Award-winning designer Guðbjörg Kristín Ingvarsdóttir (we also tried to sound it out) is based in the capital. Her shop, Aurum, features delicate Icelandic nature-inspired creations.

Venturing outside the country's largest city (though it's only home to 118,000 people), you'll encounter waterfalls,

other-worldly coastlines,

and, for such a cold country, a surprising number of swimming pools.

Though we haven't actually been, our favorite spot might just be Fjaðrárgljúfur Canyon. In case you haven't noticed by now, Icelandic names are pretty much impossible to pronounce. As a result, visitors have started referring to this dreamy locale by it's less formal name: "Sweet-Ass Mossy Canyon." 

Though not a direct translation, it does seem pretty accurate.

School Me: Rose Cut Diamonds

Though they fell out of fashion at the turn of the century, rose cut diamonds are experiencing a resurgence, particularly across the U.S. 

Sarah Swell Leona Ring

The soft, sculpted cut has a flat bottom and can have anywhere from 3 to 24 facets. And the name? It's not exactly random; the shape imitates the narrowing spiral of rose petals.

Sarah Swell, One-Of-A-Kind: Edition 1

The cut became popular all the way back in the 16th century, and was especially common during the times of Jane Austen and Queen Victoria. 

England, circa 1780

By 1900, advanced cutting techniques and a widespread interest in brilliant cut diamonds (think traditional, sparkly engagement ring) led jewelers to collect centuries worth of rose cut diamonds. Though this meant cutting down the stones, they were transformed into the trendy new styles of the day.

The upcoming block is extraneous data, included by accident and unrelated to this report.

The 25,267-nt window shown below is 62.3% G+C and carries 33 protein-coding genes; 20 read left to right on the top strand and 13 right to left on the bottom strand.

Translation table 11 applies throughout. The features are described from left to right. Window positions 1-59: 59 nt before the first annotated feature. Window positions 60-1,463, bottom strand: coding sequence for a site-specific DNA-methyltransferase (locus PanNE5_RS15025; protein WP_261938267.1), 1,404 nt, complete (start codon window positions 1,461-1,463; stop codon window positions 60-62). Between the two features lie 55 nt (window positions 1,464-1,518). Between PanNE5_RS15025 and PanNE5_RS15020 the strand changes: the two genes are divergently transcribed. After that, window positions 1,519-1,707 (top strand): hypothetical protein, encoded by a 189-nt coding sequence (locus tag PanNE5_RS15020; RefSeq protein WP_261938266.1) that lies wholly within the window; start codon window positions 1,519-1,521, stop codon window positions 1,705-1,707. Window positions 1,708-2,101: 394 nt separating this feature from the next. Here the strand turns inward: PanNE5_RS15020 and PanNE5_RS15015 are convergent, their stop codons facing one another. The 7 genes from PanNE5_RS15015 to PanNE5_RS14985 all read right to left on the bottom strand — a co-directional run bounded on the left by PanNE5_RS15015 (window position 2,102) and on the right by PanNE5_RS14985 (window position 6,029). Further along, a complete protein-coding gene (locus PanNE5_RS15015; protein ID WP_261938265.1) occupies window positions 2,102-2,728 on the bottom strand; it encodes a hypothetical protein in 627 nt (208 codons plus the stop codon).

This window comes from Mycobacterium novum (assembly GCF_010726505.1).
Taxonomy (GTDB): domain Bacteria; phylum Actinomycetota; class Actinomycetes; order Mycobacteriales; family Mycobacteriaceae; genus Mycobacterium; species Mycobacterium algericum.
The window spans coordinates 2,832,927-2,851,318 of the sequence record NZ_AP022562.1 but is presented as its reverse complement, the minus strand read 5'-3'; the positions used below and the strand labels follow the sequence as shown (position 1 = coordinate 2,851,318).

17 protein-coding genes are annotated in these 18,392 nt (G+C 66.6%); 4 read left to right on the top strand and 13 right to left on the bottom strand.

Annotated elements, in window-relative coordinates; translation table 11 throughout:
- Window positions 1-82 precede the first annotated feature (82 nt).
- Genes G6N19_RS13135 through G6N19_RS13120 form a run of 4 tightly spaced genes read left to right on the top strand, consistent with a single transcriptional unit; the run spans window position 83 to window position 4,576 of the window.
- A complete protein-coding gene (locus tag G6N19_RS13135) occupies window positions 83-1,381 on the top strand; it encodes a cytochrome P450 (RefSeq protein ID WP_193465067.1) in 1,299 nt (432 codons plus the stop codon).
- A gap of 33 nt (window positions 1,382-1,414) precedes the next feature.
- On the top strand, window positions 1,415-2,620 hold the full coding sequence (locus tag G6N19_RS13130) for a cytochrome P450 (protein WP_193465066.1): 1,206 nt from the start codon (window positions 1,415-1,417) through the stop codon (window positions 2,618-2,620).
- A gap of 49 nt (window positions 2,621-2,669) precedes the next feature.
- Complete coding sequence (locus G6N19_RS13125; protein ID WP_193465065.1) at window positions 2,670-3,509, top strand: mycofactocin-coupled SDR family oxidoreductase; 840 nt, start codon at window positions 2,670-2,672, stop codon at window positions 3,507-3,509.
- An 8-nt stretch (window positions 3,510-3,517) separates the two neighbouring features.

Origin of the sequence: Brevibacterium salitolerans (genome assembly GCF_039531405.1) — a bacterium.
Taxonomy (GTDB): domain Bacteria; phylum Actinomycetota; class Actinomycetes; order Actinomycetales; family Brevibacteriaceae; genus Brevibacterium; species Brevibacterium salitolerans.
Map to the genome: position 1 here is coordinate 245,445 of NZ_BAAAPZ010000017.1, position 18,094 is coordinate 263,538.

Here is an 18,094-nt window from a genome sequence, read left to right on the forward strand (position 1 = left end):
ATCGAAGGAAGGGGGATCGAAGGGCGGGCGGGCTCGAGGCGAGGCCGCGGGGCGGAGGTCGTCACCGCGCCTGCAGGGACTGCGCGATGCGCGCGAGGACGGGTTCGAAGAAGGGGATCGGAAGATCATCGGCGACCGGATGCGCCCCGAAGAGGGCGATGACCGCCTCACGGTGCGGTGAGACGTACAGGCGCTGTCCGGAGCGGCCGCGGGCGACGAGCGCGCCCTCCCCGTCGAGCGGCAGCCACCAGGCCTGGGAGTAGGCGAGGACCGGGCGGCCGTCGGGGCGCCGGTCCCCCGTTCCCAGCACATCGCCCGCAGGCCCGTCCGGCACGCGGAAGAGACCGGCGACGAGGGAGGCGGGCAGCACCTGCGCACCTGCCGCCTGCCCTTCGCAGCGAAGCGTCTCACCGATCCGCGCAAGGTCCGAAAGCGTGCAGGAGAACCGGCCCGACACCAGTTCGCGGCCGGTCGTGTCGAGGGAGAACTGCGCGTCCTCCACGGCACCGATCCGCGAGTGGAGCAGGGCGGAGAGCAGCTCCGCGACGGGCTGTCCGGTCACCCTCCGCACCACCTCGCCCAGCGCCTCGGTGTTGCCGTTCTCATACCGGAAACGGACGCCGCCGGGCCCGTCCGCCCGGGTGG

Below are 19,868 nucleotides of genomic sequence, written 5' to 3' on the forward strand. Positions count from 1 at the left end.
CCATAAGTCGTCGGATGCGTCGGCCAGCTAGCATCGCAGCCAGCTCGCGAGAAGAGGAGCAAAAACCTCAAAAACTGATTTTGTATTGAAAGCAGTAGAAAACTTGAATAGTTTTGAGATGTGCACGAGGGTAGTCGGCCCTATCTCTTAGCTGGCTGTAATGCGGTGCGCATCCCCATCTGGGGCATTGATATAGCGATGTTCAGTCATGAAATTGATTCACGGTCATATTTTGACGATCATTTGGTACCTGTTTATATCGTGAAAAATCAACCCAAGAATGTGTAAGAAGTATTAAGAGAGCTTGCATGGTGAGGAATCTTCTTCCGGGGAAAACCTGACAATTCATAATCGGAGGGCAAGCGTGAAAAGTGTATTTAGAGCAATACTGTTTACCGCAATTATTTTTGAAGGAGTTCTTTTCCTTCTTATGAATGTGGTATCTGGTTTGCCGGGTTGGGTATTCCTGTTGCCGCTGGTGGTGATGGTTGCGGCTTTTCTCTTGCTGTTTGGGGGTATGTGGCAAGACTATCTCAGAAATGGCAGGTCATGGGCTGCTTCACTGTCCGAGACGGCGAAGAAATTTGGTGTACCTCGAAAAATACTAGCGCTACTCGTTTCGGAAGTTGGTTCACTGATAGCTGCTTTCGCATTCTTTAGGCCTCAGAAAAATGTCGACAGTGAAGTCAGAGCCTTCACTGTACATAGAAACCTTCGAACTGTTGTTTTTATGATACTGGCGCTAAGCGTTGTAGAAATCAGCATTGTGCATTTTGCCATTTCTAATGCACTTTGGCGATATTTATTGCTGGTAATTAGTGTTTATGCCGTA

Because of this, very few original rose cut pieces survive from before 1900.

England, circa 1820

We happen to be very fond of this particular cut. 

Sarah Swell: One-Of-A-Kind, eight

#jewelspiration: Matilde Poulat

Mexican jeweler Matilde Poulat opened her own silver workshop in the 1930's, producing substantial, yet intricate pieces.

Poulat adopted the name "Matl," (the Aztec word for "water") for her work.

Despite becoming one of Mexico's most influential designers, she first trained as a painter (sound familiar?) 

Her detailed designs often include turquoise and coral accents. 

Even today, more than fifty years after her death, jewelers still look to the Matl style.

Each tiny silver spiral was fashioned by hand, each stone hand set.

Maybe the most interesting part of Poulat's story? As far as anyone knows, there are no existing photographs of her.

Despite her famously whimsical creations and design legacy, no one knows exactly when she was born or what she looked like.

Dream Locale: Croatia

As the winter months approach, our minds start to wander to warm, colorful locales (even more than usual). 

Recently, the stunning coast and fairy-tale waterfalls of Croatia have fueled our wanderlust. 

The small country, positioned on the Adriatic, has garnered more attention from American tourists in recent years.

However, it's still a relatively unknown destination, so unlike other travel hot spotssuch as the Amalfi Coast or Greek Islesit's not overrun with or geared toward tourists.

It's just all too easy to picture ourselves relaxing, cocktail in hand, near that perfect waterand with over 1,000 miles of coastline, there's certainly no shortage of it.

And, of course, the jewelry industry happens to be amazing, too.

Filigree jewelrya delicate metalwork reminiscent of lacedominates the business. There are no trade schools, so apprenticeships are the only way to learn the craft.

Each village incorporates its own style into the designs, so it's worth popping into shops in different parts of the country. 

Now we just have to make it through the day without booking a flight...